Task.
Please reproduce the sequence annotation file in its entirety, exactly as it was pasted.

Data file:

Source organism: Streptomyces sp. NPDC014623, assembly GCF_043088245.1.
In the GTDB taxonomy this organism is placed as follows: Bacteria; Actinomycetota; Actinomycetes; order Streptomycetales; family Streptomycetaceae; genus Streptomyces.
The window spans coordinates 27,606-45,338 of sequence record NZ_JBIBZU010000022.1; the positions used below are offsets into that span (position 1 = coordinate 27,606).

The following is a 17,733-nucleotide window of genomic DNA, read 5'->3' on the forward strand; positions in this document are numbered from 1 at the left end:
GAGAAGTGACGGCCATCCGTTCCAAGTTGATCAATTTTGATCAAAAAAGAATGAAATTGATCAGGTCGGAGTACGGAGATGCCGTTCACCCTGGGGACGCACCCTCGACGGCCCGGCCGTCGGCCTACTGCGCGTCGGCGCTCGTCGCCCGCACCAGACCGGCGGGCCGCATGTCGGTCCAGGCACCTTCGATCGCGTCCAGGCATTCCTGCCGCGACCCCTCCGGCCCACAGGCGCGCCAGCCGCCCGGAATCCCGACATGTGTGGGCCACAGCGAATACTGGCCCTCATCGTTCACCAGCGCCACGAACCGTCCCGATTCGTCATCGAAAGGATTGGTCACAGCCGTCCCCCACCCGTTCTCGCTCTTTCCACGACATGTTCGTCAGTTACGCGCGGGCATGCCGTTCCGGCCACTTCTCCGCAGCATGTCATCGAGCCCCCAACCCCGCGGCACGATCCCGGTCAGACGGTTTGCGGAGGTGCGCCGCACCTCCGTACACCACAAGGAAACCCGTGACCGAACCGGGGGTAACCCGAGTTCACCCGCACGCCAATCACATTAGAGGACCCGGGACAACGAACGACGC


Source organism: Streptomyces sp. NPDC014623, assembly GCF_043088245.1.
In the GTDB taxonomy this organism is placed as follows: Bacteria; Actinomycetota; Actinomycetes; order Streptomycetales; family Streptomycetaceae; genus Streptomyces.
The window spans coordinates 27,606-45,338 of sequence record NZ_JBIBZU010000022.1; the positions used below are offsets into that span (position 1 = coordinate 27,606).

The following is a 17,733-nucleotide window of genomic DNA, read 5'->3' on the forward strand; positions in this document are numbered from 1 at the left end:
GAGAAGTGACGGCCATCCGTTCCAAGTTGATCAATTTTGATCAAAAAAGAATGAAATTGATCAGGTCGGAGTACGGAGATGCCGTTCACCCTGGGGACGCACCCTCGACGGCCCGGCCGTCGGCCTACTGCGCGTCGGCGCTCGTCGCCCGCACCAGACCGGCGGGCCGCATGTCGGTCCAGGCACCTTCGATCGCGTCCAGGCATTCCTGCCGCGACCCCTCCGGCCCACAGGCGCGCCAGCCGCCCGGAATCCCGACATGTGTGGGCCACAGCGAATACTGGCCCTCATCGTTCACCAGCGCCACGAACCGTCCCGATTCGTCATCGAAAGGATTGGTCACAGCCGTCCCCCACCCGTTCTCGCTCTTTCCACGACATGTTCGTCAGTTACGCGCGGGCATGCCGTTCCGGCCACTTCTCCGCAGCATGTCATCGAGCCCCCAACCCCGCGGCACGATCCCGGTCAGACGGTTTGCGGAGGTGCGCCGCACCTCCGTACACCACAAGGAAACCCGTGACCGAACCGGGGGTAACCCGAGTTCACCCGCACGCCAATCACATTAGAGGACCCGGGACAACGAACGACGC